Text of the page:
cialization as that of an agent for learning a social role. 1o Inherent in such a process is learning not only specific skills and knowledge on a strictly cognitive level , but also acquiring the norms, values, orientations and self-conceptions associated with the profession in which the socialization takes place . The six factors listed above influence the content of the socialization process and the extent of influence on the individual. Konopka states that value formation within the individual is a developing phenomenon which reaches its peak at adolescence. 11 However, there is constant reevaluation of those values , particularly if the surrounding system allows choices . The heterogeneity of the practitioner pharmacist, the environments in which pharmacy is practiced, the professional staffs in the colleges and the general structure of the colleges of pharmacy allow for a great degree of dissimilarity of value-systems within the student population . These heterogeneous systems affect a student's total attitude structure (knowledge and affect) regarding the profession in which he is about to become socialized . In a study by Robert Buerki, differing value systems within one college of pharmacy's student population were vividly demonstrated. 12 Students were given descriptions of two pharmacists-Pharmacist Smyth, devoted to the professional model, and Druggist Smith, with marginal commitments to professionalism . When asked if the description of Smyth was representative of the typical community pharmaCist, 100 percent of the control group (students in a social psychology class) responded affirmatively while students in pharmacy ranged from 91 .3 percent (first-year students) to 64.7 percent (fifth-year students) in affirmative responses . The differing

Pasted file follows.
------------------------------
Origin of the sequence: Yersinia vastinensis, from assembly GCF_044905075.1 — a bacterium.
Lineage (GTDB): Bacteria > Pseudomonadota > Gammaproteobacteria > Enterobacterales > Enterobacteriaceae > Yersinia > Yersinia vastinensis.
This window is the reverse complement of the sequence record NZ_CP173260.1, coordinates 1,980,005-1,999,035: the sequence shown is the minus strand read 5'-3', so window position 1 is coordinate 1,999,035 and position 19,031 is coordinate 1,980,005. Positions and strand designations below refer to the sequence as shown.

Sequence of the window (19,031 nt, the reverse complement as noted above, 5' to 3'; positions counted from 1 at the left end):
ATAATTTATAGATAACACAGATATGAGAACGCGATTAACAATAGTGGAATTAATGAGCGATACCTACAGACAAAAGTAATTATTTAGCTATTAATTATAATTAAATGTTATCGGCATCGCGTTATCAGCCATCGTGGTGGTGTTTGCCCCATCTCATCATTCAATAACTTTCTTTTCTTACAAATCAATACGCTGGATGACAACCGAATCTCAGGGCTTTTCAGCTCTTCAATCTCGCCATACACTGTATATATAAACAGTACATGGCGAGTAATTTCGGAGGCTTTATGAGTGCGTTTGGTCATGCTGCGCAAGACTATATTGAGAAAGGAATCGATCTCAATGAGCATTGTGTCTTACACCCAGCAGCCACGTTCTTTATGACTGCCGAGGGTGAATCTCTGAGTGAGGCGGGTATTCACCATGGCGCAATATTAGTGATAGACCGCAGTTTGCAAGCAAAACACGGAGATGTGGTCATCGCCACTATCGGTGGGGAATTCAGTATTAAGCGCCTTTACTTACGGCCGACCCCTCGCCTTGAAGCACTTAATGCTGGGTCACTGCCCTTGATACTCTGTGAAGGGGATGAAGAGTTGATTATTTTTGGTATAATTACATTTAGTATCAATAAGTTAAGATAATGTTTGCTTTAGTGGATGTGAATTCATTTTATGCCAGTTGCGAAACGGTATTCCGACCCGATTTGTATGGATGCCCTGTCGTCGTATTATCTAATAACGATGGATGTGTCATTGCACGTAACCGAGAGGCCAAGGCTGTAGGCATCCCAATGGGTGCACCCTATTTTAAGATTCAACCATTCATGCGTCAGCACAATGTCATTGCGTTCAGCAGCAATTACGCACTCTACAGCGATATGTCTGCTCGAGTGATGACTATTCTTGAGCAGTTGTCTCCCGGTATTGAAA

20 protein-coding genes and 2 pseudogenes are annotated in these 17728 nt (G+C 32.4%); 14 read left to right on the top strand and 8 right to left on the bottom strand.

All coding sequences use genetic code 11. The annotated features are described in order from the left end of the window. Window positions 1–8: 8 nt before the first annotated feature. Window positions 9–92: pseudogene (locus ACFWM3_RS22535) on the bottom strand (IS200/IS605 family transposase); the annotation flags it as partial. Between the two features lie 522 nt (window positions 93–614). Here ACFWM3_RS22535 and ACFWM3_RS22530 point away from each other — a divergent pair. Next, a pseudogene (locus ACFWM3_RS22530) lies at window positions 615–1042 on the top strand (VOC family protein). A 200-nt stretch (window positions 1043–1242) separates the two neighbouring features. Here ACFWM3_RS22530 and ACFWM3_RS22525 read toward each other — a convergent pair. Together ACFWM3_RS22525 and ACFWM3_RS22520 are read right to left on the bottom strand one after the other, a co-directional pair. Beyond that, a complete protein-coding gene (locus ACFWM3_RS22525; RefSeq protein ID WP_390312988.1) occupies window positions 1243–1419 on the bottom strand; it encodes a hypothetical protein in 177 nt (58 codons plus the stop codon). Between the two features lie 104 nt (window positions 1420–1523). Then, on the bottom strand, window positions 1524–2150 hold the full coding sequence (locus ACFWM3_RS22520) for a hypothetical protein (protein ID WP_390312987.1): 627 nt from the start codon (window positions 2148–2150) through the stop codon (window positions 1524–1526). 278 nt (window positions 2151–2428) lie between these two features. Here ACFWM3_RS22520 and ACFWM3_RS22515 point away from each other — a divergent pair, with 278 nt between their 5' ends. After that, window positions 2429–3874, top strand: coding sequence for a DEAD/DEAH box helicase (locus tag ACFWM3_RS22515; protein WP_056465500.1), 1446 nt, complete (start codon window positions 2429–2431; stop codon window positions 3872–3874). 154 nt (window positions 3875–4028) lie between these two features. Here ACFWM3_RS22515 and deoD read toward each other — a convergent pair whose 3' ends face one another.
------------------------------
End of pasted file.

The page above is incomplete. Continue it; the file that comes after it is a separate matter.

Personal value system
IV. Results of socializa lion clashes
Ro le stra in Lack bf ego au to nomy
value-orientations are closely attached to differing value-expectations and states of idealization. But, as Harvey suggests, pharmacy does not have a dominant value orientation and thus recruits persons from divergent value orientations. 13 Harvey feels that as long as the differential value orientations are maintained, there will be conflict in reaching unity on a professional ideology in pharmacy. Thus, differing ideas are brought to the field by the students and these are in turn reinforced by the socialization process. The degree to which socialization within a ideological framework takes place would certainly be a function of the values brought by the students themselves. Changes in societal imperatives and the effect of peers are also important forces of socialization . Although these forces may be closely tied to value systems and structures, we should consider the impacts of social change to be determinants of norms, orientations and self-conceptions. As an example , several aspects of social change which have altered professional socialization in pharmacy to some extent are1. The faddishness of drug use in our society has resulted in a myriad of opinions among practitioners, pharmacy educators, and students. Pharmacy students for the most part have antagonistic feelings toward the abuse of drugs, pharmacy practitioners detest " dope fiends, " and pharmacy educators strongly project their negative attitudes toward nonclinically indicated use of drugs. 2. Legislative impacts on the practice of pharmacy have been numerous . The advent of restrictive pharmacy practice acts, partial socialized medical programs, and stringent laws concerning narcotic and dangerous drugs all have aided in the cre-